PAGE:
Ford's satirical Women's Day ad touts a 'car for men' with no blinkers, windshield wipers, or heaters
Ford celebrated Women's Day with a Ford Explorer Men's Only Edition.
It showed just how much women have contributed to the modern automobile.
It's important to recognize women innovators and continue to boost equity in the auto industry.
Ford celebrated International Women's Day and Women's History Month… by launching an ad campaign for the Ford Explorer Men's Only Edition.
It sounds backward, but that's because it is.
Ford's advertisement this week showcased a new Ford Explorer void of many crucial vehicle features developed by women in the auto industry.
That includes everything from heaters to windshield wipers to turn signals and more.
Rearview mirror? Designed by women. GPS? All were created by women.
It goes to show just how much of the modern automobile was built by women, and how many of those features are taken for granted. But when a vehicle is stripped down without them, it really makes you think.
In a press release, Ford pointed to women like Stephanie Kwolek, the innovator for tire and brake pads; Dr. Gladys West, the pioneer of the modern-day GPS; Florence Lawrence, a lead on brake and turn signals; and many more whose hard work is directly responsible for the functionalities and luxuries drivers experience and utilize on a daily basis.
Julia Matos, the Ford Mustang Mach-E D&R Engineer, Jackie DiMarco, vehicle programs director for the F-Series and commercial truck business, Nicole Herrera, a CAE and vibration testing engineer, and more have also made an impact on Ford over the years.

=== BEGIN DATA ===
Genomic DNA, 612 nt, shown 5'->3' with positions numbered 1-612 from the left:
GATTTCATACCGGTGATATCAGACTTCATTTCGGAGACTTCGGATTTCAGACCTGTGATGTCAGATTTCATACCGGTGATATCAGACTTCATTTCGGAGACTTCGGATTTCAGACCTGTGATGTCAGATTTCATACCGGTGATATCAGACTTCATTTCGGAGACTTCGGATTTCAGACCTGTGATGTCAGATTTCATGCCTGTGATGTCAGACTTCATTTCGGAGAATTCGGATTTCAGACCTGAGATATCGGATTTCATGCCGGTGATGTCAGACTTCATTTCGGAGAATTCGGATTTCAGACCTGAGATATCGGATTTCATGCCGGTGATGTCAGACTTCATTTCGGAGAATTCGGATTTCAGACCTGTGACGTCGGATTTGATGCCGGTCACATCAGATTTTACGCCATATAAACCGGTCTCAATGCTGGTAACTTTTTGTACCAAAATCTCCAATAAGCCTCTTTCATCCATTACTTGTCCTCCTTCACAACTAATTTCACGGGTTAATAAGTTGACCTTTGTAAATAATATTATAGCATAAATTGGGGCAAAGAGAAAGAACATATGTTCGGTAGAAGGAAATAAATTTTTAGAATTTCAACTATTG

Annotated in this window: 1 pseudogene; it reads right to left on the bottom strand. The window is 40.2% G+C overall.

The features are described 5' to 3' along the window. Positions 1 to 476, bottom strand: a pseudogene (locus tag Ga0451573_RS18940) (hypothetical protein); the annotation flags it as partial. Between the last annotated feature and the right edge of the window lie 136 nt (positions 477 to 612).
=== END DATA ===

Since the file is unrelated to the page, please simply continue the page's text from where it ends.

Women have made headway in the long male-dominated auto industry, but there is still a long way to go before it's an equitable field for all.
A majority of women are car buyers and also influence car-buying decisions. But Forbes reported that the Bureau of Labor Statistics found only 22.4% of "transportation, storage and distribution" management roles were held by women in 2021 — and the auto sector only had slightly more women, at 27.1%.
Increasing diversity overall in the auto industry is crucial. From features on vehicles, to even before those hit the road, recognizing the needs of different identities can actually be life or death. Even vehicle crash test dummies used to mimic predominantly "traditional male figures," which has consequences for safety.
Read the original article on Business Insider